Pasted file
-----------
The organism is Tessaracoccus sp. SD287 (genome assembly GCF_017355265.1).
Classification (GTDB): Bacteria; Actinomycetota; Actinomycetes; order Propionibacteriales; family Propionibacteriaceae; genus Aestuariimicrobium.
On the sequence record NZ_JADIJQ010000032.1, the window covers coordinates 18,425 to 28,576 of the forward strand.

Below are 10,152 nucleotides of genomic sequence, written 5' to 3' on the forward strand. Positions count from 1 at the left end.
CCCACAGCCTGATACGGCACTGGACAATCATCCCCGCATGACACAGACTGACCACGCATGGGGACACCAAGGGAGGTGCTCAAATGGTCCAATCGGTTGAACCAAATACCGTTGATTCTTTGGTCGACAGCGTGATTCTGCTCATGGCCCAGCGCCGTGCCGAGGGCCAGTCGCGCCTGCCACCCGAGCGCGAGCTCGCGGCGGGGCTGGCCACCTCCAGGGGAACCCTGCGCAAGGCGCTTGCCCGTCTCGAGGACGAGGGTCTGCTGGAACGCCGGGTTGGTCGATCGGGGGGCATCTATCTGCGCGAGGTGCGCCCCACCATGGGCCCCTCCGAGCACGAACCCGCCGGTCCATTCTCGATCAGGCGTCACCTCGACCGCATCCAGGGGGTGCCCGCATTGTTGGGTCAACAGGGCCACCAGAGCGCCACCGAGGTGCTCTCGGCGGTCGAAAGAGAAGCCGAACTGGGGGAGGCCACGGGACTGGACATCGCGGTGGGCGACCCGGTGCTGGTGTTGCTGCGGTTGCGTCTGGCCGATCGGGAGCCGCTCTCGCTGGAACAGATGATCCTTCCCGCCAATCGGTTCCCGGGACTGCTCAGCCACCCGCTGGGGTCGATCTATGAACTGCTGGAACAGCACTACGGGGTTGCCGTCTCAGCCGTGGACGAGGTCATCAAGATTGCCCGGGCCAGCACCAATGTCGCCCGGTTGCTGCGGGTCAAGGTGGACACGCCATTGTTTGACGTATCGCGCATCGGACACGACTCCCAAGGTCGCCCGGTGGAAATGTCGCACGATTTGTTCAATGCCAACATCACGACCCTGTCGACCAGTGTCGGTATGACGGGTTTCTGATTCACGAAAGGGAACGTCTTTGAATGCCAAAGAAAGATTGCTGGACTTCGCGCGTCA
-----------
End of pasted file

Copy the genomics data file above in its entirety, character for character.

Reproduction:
The organism is Tessaracoccus sp. SD287 (genome assembly GCF_017355265.1).
Classification (GTDB): Bacteria; Actinomycetota; Actinomycetes; order Propionibacteriales; family Propionibacteriaceae; genus Aestuariimicrobium.
On the sequence record NZ_JADIJQ010000032.1, the window covers coordinates 18,425 to 28,576 of the forward strand.

Below are 10,152 nucleotides of genomic sequence, written 5' to 3' on the forward strand. Positions count from 1 at the left end.
CCCACAGCCTGATACGGCACTGGACAATCATCCCCGCATGACACAGACTGACCACGCATGGGGACACCAAGGGAGGTGCTCAAATGGTCCAATCGGTTGAACCAAATACCGTTGATTCTTTGGTCGACAGCGTGATTCTGCTCATGGCCCAGCGCCGTGCCGAGGGCCAGTCGCGCCTGCCACCCGAGCGCGAGCTCGCGGCGGGGCTGGCCACCTCCAGGGGAACCCTGCGCAAGGCGCTTGCCCGTCTCGAGGACGAGGGTCTGCTGGAACGCCGGGTTGGTCGATCGGGGGGCATCTATCTGCGCGAGGTGCGCCCCACCATGGGCCCCTCCGAGCACGAACCCGCCGGTCCATTCTCGATCAGGCGTCACCTCGACCGCATCCAGGGGGTGCCCGCATTGTTGGGTCAACAGGGCCACCAGAGCGCCACCGAGGTGCTCTCGGCGGTCGAAAGAGAAGCCGAACTGGGGGAGGCCACGGGACTGGACATCGCGGTGGGCGACCCGGTGCTGGTGTTGCTGCGGTTGCGTCTGGCCGATCGGGAGCCGCTCTCGCTGGAACAGATGATCCTTCCCGCCAATCGGTTCCCGGGACTGCTCAGCCACCCGCTGGGGTCGATCTATGAACTGCTGGAACAGCACTACGGGGTTGCCGTCTCAGCCGTGGACGAGGTCATCAAGATTGCCCGGGCCAGCACCAATGTCGCCCGGTTGCTGCGGGTCAAGGTGGACACGCCATTGTTTGACGTATCGCGCATCGGACACGACTCCCAAGGTCGCCCGGTGGAAATGTCGCACGATTTGTTCAATGCCAACATCACGACCCTGTCGACCAGTGTCGGTATGACGGGTTTCTGATTCACGAAAGGGAACGTCTTTGAATGCCAAAGAAAGATTGCTGGACTTCGCGCGTCA